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Module 4 • Flora and Fauna: Case Study
Teacher Notes 4-7.1a
Sandhill Cranes
Nebraska’s Spring Ritual
By Miki Meek
Swirling gray masses of sandhill cranes descend on south-central Nebraska each year, heralding the
arrival of spring and the largest gathering of cranes in the world. The Platte River Valley becomes a
six-week pit stop from late February to early April for a half million sandhill cranes journeying north
to their Arctic breeding grounds.
“It’s one of the world’s greatest migration spectacles,” says Paul Tebbel, director of the National
Audubon Society’s Rowe Sanctuary in Nebraska. “Everywhere you look, there are cranes in the air.”
Considered a premiere viewing spot for sandhill cranes, the sanctuary is also the site of National
Geographic’s Crane Cam.
As one of the world’s oldest bird species, these elegant, red-headed birds—also known as Grus
canadensis—have been a part of Nebraska’s landscape for more than nine million years. And for
them, the Platte is the perfect place to take a break during their migration. Lean after traveling from
their winter homes in New Mexico, Texas, and northern Mexico, these omnivorous cranes spend their
days feasting in farm fields and wet meadows surrounding the Platte. Eating insects and waste corn
enables them to pack up to two pounds (one kilogram) on their stately frames, which weigh 6 to12
pounds (3 to 5.5 kilograms) and roughly stand four-feet (one-meter) tall with a six-foot (two-meter)
wingspan. This vital energy reserve helps ensure the cranes’ survival and reproductive success after
they leave the Platte for Canada, Alaska, and Siberia.
Aside from providing precious nutrients, the Platte is also a haven. As the day comes to a close, thou-
sands of cranes return from the fields to seek refuge in the middle of the wide, shallow Platte River.
From its submerged sandbars, the cranes have a 360-degree view while they roost, which helps them
keep an eye out for approaching predators such as coyotes and eagles.
Once these birds roosted and fed along 200 miles (320 kilometers) of the Platte River. Today’s habitat
covers only 80 miles (130 kilometers)—the minimum biologists believe necessary to sustain the birds’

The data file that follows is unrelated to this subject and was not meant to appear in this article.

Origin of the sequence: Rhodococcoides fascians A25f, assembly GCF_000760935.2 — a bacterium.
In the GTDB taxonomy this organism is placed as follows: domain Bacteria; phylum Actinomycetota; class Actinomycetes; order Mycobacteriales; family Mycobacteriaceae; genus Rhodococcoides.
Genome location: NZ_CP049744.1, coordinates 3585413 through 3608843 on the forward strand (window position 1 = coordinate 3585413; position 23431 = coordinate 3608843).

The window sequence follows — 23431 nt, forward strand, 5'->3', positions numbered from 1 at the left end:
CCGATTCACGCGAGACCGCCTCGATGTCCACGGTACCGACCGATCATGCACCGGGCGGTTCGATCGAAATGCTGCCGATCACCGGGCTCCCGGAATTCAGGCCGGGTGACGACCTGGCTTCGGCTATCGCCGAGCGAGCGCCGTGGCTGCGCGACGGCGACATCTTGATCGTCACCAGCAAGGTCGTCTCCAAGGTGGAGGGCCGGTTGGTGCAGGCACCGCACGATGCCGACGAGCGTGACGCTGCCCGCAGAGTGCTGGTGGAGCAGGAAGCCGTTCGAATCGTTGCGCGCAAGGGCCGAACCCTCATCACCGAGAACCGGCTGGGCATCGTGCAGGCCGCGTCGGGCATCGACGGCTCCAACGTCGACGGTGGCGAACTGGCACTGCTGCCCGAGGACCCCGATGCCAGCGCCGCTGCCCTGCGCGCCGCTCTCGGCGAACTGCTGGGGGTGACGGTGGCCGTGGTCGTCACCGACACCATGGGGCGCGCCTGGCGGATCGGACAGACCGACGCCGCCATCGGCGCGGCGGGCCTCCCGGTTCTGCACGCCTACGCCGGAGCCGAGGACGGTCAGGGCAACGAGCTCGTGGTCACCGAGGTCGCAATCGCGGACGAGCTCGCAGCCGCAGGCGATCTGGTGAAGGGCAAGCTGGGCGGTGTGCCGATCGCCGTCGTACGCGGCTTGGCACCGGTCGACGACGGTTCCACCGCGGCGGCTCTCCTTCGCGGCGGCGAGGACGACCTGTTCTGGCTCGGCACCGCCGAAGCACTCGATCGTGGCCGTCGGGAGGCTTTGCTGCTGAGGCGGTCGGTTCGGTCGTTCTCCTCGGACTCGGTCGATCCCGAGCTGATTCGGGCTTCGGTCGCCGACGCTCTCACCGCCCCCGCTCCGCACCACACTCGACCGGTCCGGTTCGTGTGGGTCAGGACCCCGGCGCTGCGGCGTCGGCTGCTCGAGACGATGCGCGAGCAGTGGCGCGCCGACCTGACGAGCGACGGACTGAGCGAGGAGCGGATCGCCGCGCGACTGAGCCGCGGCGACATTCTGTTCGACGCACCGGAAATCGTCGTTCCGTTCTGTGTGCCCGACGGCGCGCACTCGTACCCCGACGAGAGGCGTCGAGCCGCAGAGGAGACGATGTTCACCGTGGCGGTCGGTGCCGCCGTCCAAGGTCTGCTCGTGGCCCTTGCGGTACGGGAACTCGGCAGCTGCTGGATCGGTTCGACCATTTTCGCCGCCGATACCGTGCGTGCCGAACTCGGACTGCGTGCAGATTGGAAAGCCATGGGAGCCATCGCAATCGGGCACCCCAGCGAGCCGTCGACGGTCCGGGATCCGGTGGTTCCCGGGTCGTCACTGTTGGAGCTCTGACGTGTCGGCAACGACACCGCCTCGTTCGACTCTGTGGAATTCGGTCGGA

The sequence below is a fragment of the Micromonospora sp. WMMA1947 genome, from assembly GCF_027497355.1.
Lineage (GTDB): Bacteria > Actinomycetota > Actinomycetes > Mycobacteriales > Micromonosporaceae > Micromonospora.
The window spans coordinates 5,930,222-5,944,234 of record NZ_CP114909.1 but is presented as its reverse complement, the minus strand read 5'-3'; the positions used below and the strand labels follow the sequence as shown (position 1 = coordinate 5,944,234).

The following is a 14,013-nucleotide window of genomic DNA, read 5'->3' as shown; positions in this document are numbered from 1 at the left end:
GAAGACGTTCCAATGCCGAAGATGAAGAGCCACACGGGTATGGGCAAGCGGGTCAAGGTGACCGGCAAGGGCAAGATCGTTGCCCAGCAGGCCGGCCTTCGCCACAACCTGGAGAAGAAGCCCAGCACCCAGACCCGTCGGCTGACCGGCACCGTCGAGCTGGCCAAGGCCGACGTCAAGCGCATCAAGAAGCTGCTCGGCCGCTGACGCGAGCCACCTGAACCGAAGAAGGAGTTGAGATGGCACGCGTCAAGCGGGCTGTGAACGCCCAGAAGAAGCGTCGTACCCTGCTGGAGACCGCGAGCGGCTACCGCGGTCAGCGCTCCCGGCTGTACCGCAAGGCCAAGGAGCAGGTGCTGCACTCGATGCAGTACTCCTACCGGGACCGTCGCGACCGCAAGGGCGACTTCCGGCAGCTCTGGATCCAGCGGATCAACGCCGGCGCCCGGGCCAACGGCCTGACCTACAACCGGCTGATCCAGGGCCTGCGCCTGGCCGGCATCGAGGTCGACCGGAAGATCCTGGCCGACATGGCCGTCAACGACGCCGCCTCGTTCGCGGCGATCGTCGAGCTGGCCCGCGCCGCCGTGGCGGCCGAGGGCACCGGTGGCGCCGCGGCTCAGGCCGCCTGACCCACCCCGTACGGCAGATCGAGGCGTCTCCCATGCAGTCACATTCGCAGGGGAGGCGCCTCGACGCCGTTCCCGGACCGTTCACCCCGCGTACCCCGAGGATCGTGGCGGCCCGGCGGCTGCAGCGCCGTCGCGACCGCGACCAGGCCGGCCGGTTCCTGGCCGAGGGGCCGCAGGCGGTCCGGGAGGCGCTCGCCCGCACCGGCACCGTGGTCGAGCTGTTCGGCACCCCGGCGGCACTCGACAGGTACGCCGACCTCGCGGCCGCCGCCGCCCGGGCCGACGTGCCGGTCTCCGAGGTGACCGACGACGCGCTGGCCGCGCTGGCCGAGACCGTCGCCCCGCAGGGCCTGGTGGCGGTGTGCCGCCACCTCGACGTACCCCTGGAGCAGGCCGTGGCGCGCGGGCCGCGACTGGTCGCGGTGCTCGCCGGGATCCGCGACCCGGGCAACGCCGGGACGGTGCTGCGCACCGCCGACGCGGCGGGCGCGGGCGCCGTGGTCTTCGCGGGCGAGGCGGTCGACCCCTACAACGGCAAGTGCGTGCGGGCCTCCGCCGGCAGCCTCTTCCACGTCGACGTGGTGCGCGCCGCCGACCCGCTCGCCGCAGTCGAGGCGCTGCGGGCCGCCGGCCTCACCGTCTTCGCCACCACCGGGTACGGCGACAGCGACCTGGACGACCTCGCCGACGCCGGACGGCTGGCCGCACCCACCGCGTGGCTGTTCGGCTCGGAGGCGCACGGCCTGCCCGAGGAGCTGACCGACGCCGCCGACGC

awesome migration. Dams, irrigation, development, and power plants have decreased the river’s
once powerful flow by 70 percent, allowing tree and shrub seedlings to settle in and grow over once
prime roosting spots. Further, some 75 percent of the area’s grasslands and nutrient-rich wet mead-
ows near the Platte have been lost to agriculture and gravel mining.
The valley is also a critical migration stop for 20 million other northbound migratory birds, includ-
ing highly endangered species such as the whooping crane, piping plover, and interior least tern. For
several years conservation groups, farmers, and political leaders in Nebraska have been working on
setting aside water for these birds and increasing their already preserved habitat from 14,000 acres
(5,650 hectares) to 29,000 acres (11,750 hectares). In the near future they hope U.S. Secretary of the
Interior, Gale Norton, and the governors of Nebraska, Wyoming, and Colorado—whose states use the
Platte’s water—will sign an agreement to ratify the increase.
Despite this habitat loss, sandhill cranes are thriving as the most abundant of the world’s 15 crane
species, with nine currently endangered. National Geographic wildlife photographer Joel Sartore,
a native Nebraskan who has been going to the Platte on and off for the past 20 years, hopes the
cranes will keep flourishing.
“Once you’ve gone to the Platte, you’ll want to keep going throughout your life,” he says. “Whether
you’re taking pictures or not, it’s just a great place to be.”
This article courtesy of http://magma.nationalgeographic.com/ngm/cranecam/about.html
PolarHusky.com
© NOMADS Online Classroom Expeditions GoNorth! Chukotka 2007 Curriculum 64
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